Car sale plan backfires in owner's fine
A Palmerston North factory hand has admitted making a complaint to police about a stolen car that wasn't stolen.
Paul Bertrim Manley, 32, owned a 1997 Subaru Impreza, worth $12,000, but last year decided to sell it.
So, as the Palmerston North District Court heard yesterday, he gave it to a mate to hock off. However, the mate sold the car and kept the cash.
"[Manley] made numerous attempts to contact the associate to collect the money, without success," police prosecutor Sergeant Stu Oram said.
On June 18 Manley went to the Palmerston North police station and reported the car stolen.
He said it had been taken the day before while he was walking his dog.
Manley's insurance company paid a private investigator to look into the matter and it was eventually discovered that Manley had made a false statement.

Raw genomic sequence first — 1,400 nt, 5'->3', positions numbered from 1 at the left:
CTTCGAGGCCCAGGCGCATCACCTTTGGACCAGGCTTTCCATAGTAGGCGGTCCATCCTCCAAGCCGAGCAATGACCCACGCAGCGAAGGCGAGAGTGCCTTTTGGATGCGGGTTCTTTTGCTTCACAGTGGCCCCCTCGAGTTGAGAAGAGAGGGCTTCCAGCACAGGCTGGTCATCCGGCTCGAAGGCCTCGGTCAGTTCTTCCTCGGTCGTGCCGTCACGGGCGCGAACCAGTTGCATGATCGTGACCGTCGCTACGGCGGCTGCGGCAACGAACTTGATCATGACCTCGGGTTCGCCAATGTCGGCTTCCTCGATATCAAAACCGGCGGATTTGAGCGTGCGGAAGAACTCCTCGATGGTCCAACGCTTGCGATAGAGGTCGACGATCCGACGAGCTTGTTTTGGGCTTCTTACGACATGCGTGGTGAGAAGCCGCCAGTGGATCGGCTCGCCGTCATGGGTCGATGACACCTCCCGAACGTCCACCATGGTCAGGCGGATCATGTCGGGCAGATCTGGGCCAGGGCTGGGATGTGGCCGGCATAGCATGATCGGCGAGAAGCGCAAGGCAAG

"He said he just wanted the police to find his vehicle. He thought by making up a story this would be acted upon quicker."
Defence lawyer Tina Love-Hudson said Manley, who had no previous dishonesty convictions, found himself in a "bind" but now understood his actions were wrong.
"He either just wanted the car back, or the money. He wanted some help with this. Unfortunately he went down the wrong path."
Judge David Smith said that if the car had been sold Manley would not get it back anyway and the only other available option to him was to sue his mate.
Manley was fined $750 and ordered to pay his insurance company $818 reparation.